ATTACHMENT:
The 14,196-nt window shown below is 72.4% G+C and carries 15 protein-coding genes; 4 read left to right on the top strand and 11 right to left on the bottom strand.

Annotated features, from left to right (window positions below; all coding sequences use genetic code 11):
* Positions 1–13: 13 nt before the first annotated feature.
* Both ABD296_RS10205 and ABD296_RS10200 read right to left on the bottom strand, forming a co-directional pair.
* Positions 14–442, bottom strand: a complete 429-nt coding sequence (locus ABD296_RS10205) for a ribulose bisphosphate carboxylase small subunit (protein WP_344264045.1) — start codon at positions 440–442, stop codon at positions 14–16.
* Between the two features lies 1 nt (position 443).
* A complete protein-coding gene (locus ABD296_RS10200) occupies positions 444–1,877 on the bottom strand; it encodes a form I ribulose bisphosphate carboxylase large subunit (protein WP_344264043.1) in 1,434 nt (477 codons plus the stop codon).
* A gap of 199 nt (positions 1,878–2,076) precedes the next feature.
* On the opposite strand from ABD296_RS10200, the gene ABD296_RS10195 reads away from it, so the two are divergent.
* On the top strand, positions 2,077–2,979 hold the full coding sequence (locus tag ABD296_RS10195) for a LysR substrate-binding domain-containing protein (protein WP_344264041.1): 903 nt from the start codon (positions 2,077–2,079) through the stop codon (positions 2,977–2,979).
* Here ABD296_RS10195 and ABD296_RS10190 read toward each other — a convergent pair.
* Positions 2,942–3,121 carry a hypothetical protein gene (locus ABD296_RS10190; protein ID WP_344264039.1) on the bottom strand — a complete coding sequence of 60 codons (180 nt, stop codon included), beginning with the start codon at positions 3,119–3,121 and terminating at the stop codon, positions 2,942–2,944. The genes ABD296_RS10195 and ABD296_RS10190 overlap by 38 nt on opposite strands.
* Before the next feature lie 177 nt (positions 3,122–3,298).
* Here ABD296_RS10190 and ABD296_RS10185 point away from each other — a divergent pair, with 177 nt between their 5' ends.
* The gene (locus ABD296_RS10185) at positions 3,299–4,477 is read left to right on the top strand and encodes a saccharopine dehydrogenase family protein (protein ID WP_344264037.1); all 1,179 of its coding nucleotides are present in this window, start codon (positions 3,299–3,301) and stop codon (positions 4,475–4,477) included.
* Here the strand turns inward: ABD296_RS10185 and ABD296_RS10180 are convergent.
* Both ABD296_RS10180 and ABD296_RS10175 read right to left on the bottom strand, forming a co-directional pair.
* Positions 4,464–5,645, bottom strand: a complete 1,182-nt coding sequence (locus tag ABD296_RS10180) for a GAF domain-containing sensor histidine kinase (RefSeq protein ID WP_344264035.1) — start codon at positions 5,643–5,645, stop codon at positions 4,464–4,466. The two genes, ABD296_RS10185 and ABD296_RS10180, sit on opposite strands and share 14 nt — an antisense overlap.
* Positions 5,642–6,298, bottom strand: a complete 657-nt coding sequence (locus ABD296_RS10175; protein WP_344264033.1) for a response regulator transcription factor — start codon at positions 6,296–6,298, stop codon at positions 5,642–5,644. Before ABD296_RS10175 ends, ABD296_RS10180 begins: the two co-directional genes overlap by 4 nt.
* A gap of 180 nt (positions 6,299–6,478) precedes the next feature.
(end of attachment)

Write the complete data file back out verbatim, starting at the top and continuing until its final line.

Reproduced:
The 14,196-nt window shown below is 72.4% G+C and carries 15 protein-coding genes; 4 read left to right on the top strand and 11 right to left on the bottom strand.

Annotated features, from left to right (window positions below; all coding sequences use genetic code 11):
* Positions 1–13: 13 nt before the first annotated feature.
* Both ABD296_RS10205 and ABD296_RS10200 read right to left on the bottom strand, forming a co-directional pair.
* Positions 14–442, bottom strand: a complete 429-nt coding sequence (locus ABD296_RS10205) for a ribulose bisphosphate carboxylase small subunit (protein WP_344264045.1) — start codon at positions 440–442, stop codon at positions 14–16.
* Between the two features lies 1 nt (position 443).
* A complete protein-coding gene (locus ABD296_RS10200) occupies positions 444–1,877 on the bottom strand; it encodes a form I ribulose bisphosphate carboxylase large subunit (protein WP_344264043.1) in 1,434 nt (477 codons plus the stop codon).
* A gap of 199 nt (positions 1,878–2,076) precedes the next feature.
* On the opposite strand from ABD296_RS10200, the gene ABD296_RS10195 reads away from it, so the two are divergent.
* On the top strand, positions 2,077–2,979 hold the full coding sequence (locus tag ABD296_RS10195) for a LysR substrate-binding domain-containing protein (protein WP_344264041.1): 903 nt from the start codon (positions 2,077–2,079) through the stop codon (positions 2,977–2,979).
* Here ABD296_RS10195 and ABD296_RS10190 read toward each other — a convergent pair.
* Positions 2,942–3,121 carry a hypothetical protein gene (locus ABD296_RS10190; protein ID WP_344264039.1) on the bottom strand — a complete coding sequence of 60 codons (180 nt, stop codon included), beginning with the start codon at positions 3,119–3,121 and terminating at the stop codon, positions 2,942–2,944. The genes ABD296_RS10195 and ABD296_RS10190 overlap by 38 nt on opposite strands.
* Before the next feature lie 177 nt (positions 3,122–3,298).
* Here ABD296_RS10190 and ABD296_RS10185 point away from each other — a divergent pair, with 177 nt between their 5' ends.
* The gene (locus ABD296_RS10185) at positions 3,299–4,477 is read left to right on the top strand and encodes a saccharopine dehydrogenase family protein (protein ID WP_344264037.1); all 1,179 of its coding nucleotides are present in this window, start codon (positions 3,299–3,301) and stop codon (positions 4,475–4,477) included.
* Here the strand turns inward: ABD296_RS10185 and ABD296_RS10180 are convergent.
* Both ABD296_RS10180 and ABD296_RS10175 read right to left on the bottom strand, forming a co-directional pair.
* Positions 4,464–5,645, bottom strand: a complete 1,182-nt coding sequence (locus tag ABD296_RS10180) for a GAF domain-containing sensor histidine kinase (RefSeq protein ID WP_344264035.1) — start codon at positions 5,643–5,645, stop codon at positions 4,464–4,466. The two genes, ABD296_RS10185 and ABD296_RS10180, sit on opposite strands and share 14 nt — an antisense overlap.
* Positions 5,642–6,298, bottom strand: a complete 657-nt coding sequence (locus ABD296_RS10175; protein WP_344264033.1) for a response regulator transcription factor — start codon at positions 6,296–6,298, stop codon at positions 5,642–5,644. Before ABD296_RS10175 ends, ABD296_RS10180 begins: the two co-directional genes overlap by 4 nt.
* A gap of 180 nt (positions 6,299–6,478) precedes the next feature.